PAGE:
It is true that 2020 is behind us and that various vaccines for COVID-19, claimed to be effective, are in the process of being distributed – BUT – we still have a Coalition government, which is ruled by the same power group which has, initially under Nick Minchin’s influence, and for at least two decades, denied us government support for realistic action on climate change.
I suspect that being in power is an incredible aphrodisiac – at the flick of a pen you can refuse to accept valid advice and expect that your popularity in the right quarters will then ensure a comfortable retirement from politics – and to hell with all those powerless fools whose lives will be forever damaged in consequence!
Inequality, in addition to lack of action on global warming, is a vicious menace.
We have a government which takes a jackboot attitude towards the poor and the disabled.
Don’t for a moment believe that the proof of illegality of Robodebt will stop this government from enforcing draconian laws on those who lack the skills and the finance to protect themselves from government mistreatment.
The current push – which, once more, is possibly illegal – is for a cashless welfare card to be imposed on many communities, and individuals, on the arrogant assumption that the people affected are incapable of managing a budget and need protection from themselves because they will fritter money away on drugs and alcohol.
And this is not being applied only to Aboriginal and Torres Strait Islander (ATSI) people, yet no one notices that it goes way beyond arrogant paternalism, as it smacks of an assumption that these people are incapable of learning how to manage their own money!
Too many decision makers – be they government Ministers or bureaucrats – lack lived experience. If you have never lost a limb, been born with a disability, suffered extreme poverty, etc, you are not really in a good position to understand the effect of these situations on others.
Particularly when it comes to dealing with people with any sort of mental illness, when to lose patience with them because they are not behaving – in your personal opinion – in a rational manner, is the height of stupidity on your part.
No person with any sort of mental impairment should ever be interviewed by officials in the absence of an advocate known to the interviewee. Have you ever heard of the Anunga rules in the NT in regard to Indigenous people in police custody?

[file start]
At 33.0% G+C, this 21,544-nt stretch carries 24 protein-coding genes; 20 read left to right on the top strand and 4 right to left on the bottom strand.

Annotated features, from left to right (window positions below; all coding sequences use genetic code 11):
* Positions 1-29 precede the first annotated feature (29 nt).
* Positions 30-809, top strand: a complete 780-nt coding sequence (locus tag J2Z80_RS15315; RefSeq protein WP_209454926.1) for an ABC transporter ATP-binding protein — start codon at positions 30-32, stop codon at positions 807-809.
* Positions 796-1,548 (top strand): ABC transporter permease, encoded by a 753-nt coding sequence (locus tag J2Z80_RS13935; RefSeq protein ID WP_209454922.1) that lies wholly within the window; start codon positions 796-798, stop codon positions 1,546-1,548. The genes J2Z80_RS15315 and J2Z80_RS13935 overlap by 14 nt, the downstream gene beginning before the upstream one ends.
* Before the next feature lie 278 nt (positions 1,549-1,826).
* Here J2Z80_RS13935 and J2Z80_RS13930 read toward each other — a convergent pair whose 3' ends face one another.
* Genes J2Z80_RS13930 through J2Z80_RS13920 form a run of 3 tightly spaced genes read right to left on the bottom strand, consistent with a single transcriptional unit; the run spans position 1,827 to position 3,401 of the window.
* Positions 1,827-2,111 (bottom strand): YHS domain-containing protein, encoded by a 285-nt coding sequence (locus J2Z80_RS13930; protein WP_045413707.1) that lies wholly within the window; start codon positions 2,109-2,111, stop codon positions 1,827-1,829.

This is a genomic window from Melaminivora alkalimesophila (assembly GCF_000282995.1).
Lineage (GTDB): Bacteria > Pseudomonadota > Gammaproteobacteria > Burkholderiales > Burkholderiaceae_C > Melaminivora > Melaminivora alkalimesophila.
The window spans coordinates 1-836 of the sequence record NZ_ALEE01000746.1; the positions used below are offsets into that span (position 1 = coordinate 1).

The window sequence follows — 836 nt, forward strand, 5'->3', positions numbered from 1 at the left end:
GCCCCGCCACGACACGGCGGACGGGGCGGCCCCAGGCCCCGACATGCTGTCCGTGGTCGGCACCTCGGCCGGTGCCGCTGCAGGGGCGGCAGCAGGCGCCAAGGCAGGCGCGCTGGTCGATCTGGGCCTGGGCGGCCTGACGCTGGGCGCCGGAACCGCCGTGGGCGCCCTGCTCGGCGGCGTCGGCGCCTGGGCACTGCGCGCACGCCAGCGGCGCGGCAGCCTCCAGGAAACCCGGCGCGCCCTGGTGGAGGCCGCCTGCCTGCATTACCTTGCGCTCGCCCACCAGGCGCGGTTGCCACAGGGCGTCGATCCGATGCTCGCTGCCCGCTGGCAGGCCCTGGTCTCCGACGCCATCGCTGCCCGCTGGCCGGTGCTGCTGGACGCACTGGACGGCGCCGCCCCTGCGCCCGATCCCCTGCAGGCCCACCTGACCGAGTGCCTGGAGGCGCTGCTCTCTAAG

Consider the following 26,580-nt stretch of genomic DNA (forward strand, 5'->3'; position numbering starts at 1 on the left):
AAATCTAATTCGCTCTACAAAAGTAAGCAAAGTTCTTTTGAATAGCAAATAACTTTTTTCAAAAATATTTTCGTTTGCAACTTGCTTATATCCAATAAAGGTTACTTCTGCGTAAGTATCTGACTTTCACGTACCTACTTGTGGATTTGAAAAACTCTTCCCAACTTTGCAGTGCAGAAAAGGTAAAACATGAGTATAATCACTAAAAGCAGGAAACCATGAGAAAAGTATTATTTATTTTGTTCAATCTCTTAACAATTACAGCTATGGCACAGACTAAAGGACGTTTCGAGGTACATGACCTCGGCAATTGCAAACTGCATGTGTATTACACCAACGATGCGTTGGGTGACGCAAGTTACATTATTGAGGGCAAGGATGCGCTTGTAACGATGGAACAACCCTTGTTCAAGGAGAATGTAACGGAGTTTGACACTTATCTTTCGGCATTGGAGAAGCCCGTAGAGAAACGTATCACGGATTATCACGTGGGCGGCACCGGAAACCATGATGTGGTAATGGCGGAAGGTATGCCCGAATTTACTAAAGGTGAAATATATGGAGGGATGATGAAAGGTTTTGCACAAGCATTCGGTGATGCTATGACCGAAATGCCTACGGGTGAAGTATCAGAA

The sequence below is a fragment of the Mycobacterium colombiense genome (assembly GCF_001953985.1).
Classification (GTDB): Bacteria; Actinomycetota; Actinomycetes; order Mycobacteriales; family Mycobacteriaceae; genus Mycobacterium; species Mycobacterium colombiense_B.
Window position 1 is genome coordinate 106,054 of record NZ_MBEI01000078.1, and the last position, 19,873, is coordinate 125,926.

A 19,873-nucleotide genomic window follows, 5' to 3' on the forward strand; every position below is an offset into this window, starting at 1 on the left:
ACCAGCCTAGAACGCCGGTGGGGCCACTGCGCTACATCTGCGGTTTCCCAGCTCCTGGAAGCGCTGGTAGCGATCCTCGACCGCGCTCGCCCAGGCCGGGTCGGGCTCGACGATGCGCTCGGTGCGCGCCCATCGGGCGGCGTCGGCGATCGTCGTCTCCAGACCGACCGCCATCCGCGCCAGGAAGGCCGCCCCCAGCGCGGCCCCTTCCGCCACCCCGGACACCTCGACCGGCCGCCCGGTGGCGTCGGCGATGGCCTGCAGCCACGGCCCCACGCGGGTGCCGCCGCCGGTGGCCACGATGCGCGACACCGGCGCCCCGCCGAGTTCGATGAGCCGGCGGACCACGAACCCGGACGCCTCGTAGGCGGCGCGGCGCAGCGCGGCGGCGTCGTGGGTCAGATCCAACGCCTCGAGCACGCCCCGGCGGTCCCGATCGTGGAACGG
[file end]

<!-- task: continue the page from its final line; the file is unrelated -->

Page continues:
This is an approach which needs to be adopted in all cases where any issues raised might affect the ability of either party in an interview to understand the other – whether it be language or mental capacity which is the applicable issue.
Our ATSI people are, in many parts of Australia, among the most disadvantaged people in the world. They struggle to maintain – or, in many cases, recover – a culture which is extremely important to them. As with many migrants, English is not even not necessarily their first language at home, it is often their third or fourth language.
Have you ever seen this map of Australia before?
Many ATSI people can speak in multiple languages. If they do not understand English, it is not because they are any more stupid than you are if you cannot understand a Chinese speaker – because you have never learned to speak fluent Chinese!
If the COVID-19 crisis has highlighted one thing, it is that the government’s main interest is in the economy. This is, in some instances, understandable, but governments MUST multi-task!
People are in second place – or, for particular groups, even lower down the priority list – so that the only thing admired by too many of our politicians is the ability to acquire, and enhance the nature of, wealth! If you are in entertainment or politics, being wealthy makes you the darling of the media but if you are disadvantaged in any way, neither media nor politicians really give a damn about you!
I subscribe to Crikey and, over this past year or two, they have been following research into NDIS.
We live in an era where the advice on which government Ministers seem to rely does not come from experienced Public Servants, but from political advisers, whose duties are centred – not on “What is best for the country?”, but “What is most likely to help win the next election?”
When people’s lives are being damaged in consequence of a totally flawed policy approach, something has to change.
And we who are electors have got to be much more vocal in making it clear that what we are being offered doesn’t begin to meet the pub test!
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